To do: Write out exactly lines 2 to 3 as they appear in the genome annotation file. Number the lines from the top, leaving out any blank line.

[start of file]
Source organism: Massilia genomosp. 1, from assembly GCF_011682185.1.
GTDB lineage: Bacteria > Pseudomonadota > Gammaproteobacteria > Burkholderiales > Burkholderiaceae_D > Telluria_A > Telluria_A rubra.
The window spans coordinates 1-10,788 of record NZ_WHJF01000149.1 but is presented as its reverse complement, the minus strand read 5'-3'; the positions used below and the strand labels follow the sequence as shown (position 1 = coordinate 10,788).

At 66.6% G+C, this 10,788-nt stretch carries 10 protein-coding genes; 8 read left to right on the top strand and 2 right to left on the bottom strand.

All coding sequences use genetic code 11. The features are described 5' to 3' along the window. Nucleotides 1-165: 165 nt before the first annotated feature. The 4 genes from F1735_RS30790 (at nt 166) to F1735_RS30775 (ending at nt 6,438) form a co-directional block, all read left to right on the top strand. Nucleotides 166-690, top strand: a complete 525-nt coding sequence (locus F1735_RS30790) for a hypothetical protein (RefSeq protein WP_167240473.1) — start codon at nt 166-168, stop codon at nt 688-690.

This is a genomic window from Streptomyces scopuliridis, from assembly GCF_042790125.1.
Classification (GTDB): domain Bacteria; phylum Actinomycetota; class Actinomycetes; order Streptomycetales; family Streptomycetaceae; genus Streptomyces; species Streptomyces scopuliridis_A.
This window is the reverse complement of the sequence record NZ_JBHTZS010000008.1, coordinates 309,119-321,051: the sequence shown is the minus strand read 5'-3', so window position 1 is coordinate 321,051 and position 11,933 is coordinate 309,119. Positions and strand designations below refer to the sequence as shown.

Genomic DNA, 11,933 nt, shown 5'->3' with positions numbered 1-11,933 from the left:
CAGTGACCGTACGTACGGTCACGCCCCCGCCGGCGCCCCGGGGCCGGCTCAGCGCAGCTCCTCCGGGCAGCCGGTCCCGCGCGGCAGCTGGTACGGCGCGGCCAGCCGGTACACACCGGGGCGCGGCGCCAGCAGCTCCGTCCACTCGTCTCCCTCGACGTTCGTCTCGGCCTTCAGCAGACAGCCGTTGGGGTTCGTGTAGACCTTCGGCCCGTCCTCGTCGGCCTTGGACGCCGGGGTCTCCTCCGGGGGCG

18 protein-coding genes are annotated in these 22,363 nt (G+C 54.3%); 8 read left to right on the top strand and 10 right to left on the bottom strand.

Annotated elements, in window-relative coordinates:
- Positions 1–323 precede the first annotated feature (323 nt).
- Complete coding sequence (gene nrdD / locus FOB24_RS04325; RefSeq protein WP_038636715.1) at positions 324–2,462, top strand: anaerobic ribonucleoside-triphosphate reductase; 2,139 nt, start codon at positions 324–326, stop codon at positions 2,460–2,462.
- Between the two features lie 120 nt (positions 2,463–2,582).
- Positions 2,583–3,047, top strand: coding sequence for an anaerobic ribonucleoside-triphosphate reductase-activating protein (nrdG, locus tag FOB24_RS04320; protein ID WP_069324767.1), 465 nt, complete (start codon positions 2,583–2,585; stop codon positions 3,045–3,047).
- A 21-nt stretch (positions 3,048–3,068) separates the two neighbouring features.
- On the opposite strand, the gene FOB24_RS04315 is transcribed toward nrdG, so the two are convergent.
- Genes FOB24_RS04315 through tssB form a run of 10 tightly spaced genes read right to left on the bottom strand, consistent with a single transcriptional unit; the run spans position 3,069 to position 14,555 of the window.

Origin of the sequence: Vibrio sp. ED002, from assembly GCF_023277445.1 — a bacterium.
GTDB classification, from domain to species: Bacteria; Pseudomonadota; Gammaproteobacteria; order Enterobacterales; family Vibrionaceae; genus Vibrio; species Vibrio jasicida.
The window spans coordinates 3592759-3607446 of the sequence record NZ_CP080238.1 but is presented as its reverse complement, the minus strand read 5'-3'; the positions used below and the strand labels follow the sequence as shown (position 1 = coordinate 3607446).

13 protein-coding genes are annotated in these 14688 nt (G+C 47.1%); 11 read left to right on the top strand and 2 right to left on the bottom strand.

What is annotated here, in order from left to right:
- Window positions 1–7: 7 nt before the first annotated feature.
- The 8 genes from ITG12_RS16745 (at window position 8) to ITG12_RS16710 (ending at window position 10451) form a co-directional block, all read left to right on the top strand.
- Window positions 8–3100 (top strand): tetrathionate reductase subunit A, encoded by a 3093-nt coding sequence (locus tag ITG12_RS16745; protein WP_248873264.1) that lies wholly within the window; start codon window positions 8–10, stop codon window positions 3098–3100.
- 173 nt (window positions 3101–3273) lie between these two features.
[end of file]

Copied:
GTDB lineage: Bacteria > Pseudomonadota > Gammaproteobacteria > Burkholderiales > Burkholderiaceae_D > Telluria_A > Telluria_A rubra.
The window spans coordinates 1-10,788 of record NZ_WHJF01000149.1 but is presented as its reverse complement, the minus strand read 5'-3'; the positions used below and the strand labels follow the sequence as shown (position 1 = coordinate 10,788).